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  1. #1
    Aver0n 2o11
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    Simultaneous Speaking

    I've always wondered, how do they script people talking at the same time? Like the main character and his/her friend will be talking in the foreground and then some other people maybe colleagues or some other people will be talking in the background and everyone is kind of talking at the same time having two or more conversations at the same time. You can kind of hear both conversations even though you sort of are zooming in on the main characters because you're more attached to them or they're in the main part of the frame so you think that their conversation is more important, but the other people are still speaking and I don't think they are ad libbing. Does the script writer have to make a note saying "yeah you say this while they say that"?

  2. #2
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    Re: Simultaneous Speaking

    There will be a notation in the script before that scene begins, simply saying, "They all talk at once, over each other's conversations." If the entire film was scripted that way, a notation would appear at the beginning to explain that everyone talks at once. Then there are also POV indications to tell you which character the camera is focused on as the scene progresses. It may look confusing on the screen, but it's easy to follow in the script.

  3. #3
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    Re: Simultaneous Speaking

    If it's two people talking at the same time, the dialogue is laid out side by side. The popular screenplay software programs like Final Draft and Movie Magic allow for that - it's called dual dialogue.

    Generally speaking if there's one main conversation going on and then ambient conversation going on around the scene, that ambient dialogue is not scripted and it's put in during post production.

    For example if you have a party scene and lots of people at the party are talking as the main character and her best friend move around the party talking about her new boyfriend - the dialogue between the main character and her best friend is what you'll write. If there is a particular pertinent piece of dialogue that you want the audience (and maybe) the characters to hear when they pass, i.e. someone saying that the new boyfriend is married, then you would script that little bit as well.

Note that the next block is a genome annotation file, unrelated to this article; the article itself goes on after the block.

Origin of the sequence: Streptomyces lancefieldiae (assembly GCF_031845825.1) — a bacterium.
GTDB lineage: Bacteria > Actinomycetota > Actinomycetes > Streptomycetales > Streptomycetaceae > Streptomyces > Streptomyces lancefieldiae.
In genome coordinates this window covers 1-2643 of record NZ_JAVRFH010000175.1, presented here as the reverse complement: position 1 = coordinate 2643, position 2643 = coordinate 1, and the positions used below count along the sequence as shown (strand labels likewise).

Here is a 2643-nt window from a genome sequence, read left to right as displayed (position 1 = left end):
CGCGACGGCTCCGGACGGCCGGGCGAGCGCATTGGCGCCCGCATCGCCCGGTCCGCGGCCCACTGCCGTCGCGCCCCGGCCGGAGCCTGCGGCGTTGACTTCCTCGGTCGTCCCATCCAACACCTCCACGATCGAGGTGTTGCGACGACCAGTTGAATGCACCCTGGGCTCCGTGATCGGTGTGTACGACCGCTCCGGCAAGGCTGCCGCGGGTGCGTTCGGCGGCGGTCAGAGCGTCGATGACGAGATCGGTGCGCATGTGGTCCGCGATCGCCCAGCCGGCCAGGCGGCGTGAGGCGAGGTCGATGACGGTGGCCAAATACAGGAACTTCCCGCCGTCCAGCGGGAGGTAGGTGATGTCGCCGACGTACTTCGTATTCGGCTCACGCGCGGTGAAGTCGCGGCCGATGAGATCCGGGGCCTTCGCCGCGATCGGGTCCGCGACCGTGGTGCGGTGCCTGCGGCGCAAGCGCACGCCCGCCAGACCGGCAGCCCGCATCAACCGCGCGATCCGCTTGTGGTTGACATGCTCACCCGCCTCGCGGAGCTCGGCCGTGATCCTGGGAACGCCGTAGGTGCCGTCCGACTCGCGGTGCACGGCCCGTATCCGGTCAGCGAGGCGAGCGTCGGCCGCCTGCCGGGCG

4. #4
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    Re: Simultaneous Speaking

    Don't you use split-screen for that?

  5. #5
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    Re: Simultaneous Speaking

    Larry it's called dual dialogue. The two bits of dialogue are side by side in columns.

  6. #6
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    Re: Simultaneous Speaking

    Not everyone does it that way - and not every screenwriting package will do it. In that case, it's accomplished with notations.

    It isn't hard to do. And often that kind of stuff isn't even in a script, it happens on set in improv, if the director likes that sort of thing.

    I saw such a good example of what you're describing recently. I was watching the old film, "The Servant," with Dirk Bogarde, and there was a restaurant scene with all kinds of conversations going on at one. I'm sure it was scripted, and it was so brilliant.

    That movie is thrilling.

  7. #7
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    Re: Simultaneous Speaking

    So what is 'split-screen'?

  8. #8
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    Re: Simultaneous Speaking


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